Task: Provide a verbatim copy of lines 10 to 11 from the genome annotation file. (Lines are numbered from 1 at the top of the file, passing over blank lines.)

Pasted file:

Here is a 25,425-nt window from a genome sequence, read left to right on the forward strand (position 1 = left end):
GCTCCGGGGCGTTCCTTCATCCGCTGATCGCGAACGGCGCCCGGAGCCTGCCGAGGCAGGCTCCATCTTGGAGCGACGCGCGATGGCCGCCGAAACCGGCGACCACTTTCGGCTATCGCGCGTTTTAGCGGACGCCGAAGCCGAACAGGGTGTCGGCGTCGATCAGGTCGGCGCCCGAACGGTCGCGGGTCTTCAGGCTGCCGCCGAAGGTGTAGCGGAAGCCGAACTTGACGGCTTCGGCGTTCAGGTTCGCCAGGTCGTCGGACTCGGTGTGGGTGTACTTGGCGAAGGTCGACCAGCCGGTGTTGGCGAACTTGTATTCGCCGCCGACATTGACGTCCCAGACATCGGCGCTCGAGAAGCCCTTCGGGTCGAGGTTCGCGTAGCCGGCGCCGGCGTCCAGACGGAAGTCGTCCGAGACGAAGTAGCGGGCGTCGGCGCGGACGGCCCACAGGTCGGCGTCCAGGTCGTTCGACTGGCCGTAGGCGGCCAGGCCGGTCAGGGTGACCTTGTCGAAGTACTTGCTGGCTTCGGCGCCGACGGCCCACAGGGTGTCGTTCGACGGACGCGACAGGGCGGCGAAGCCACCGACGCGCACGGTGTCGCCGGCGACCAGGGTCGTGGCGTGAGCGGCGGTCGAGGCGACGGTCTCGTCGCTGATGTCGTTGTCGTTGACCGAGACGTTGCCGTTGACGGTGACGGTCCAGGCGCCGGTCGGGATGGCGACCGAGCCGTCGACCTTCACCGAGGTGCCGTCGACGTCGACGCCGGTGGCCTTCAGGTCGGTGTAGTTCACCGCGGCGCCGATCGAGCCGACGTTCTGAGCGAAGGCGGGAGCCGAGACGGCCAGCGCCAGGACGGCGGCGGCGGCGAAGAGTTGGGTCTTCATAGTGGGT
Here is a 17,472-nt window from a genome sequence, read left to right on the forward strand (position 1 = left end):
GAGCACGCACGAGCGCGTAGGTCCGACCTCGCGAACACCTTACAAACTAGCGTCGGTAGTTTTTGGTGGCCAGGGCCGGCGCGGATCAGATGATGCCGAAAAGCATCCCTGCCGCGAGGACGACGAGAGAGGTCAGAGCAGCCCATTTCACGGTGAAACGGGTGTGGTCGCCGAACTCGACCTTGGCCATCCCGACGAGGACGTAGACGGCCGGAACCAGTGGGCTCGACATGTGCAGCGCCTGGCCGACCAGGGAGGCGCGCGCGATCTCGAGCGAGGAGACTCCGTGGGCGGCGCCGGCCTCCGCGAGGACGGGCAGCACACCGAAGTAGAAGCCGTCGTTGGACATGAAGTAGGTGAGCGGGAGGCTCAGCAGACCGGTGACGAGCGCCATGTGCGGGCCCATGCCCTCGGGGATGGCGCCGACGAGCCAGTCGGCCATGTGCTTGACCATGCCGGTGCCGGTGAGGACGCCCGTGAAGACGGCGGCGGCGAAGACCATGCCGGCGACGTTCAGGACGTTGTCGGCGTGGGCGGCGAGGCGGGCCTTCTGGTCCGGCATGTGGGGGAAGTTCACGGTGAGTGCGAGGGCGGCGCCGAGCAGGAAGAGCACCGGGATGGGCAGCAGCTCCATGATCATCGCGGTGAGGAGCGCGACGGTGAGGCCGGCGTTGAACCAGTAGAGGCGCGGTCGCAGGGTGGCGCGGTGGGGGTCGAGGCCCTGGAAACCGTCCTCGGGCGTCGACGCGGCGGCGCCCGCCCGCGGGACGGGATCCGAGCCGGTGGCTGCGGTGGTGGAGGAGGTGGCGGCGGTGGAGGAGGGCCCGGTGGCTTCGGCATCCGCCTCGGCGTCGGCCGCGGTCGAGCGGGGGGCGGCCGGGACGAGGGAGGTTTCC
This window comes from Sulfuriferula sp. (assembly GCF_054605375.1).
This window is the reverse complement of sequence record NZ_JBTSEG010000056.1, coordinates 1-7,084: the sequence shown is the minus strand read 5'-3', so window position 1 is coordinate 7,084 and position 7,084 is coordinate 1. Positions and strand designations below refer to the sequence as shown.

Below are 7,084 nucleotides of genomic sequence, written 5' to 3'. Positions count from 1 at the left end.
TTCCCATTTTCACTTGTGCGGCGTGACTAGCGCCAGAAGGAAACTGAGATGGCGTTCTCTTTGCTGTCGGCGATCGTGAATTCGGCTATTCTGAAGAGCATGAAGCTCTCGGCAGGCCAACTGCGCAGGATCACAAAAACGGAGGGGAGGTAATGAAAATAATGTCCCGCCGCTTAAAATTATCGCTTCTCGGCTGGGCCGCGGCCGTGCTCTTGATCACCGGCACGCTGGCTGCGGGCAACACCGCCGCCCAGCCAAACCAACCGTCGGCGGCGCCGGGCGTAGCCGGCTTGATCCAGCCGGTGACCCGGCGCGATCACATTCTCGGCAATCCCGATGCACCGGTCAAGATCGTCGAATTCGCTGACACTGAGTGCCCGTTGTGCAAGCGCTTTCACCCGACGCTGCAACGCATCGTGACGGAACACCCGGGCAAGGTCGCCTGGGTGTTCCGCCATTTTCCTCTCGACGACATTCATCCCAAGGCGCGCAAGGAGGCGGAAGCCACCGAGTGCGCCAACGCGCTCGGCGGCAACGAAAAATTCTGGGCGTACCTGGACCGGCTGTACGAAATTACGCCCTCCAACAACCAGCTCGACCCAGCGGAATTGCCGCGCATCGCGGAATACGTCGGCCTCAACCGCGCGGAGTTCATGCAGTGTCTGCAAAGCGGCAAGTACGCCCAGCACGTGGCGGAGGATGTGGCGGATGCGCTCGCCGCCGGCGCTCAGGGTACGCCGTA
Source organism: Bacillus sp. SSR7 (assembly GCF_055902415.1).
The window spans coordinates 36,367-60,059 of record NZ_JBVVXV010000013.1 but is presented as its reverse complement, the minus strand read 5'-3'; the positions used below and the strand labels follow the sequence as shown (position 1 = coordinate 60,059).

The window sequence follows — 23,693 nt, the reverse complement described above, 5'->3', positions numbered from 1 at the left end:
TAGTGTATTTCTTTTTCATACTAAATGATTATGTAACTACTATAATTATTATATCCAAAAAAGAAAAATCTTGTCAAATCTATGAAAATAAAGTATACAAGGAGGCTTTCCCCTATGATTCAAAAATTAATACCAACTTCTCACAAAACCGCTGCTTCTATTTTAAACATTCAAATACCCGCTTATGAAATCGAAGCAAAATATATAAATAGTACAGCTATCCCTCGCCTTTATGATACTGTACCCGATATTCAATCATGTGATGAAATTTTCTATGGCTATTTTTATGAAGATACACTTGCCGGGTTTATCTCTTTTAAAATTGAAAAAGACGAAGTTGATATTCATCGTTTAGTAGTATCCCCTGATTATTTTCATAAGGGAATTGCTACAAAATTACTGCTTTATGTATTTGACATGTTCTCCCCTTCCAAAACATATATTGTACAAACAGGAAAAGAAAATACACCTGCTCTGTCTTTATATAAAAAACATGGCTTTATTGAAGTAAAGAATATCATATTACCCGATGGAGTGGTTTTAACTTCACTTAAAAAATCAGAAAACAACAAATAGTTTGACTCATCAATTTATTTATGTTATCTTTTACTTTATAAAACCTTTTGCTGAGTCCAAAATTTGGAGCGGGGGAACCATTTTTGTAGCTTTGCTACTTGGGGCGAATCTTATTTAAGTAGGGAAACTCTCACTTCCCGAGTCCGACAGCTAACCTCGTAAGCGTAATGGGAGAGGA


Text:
The window spans coordinates 36,367-60,059 of record NZ_JBVVXV010000013.1 but is presented as its reverse complement, the minus strand read 5'-3'; the positions used below and the strand labels follow the sequence as shown (position 1 = coordinate 60,059).

The window sequence follows — 23,693 nt, the reverse complement described above, 5'->3', positions numbered from 1 at the left end: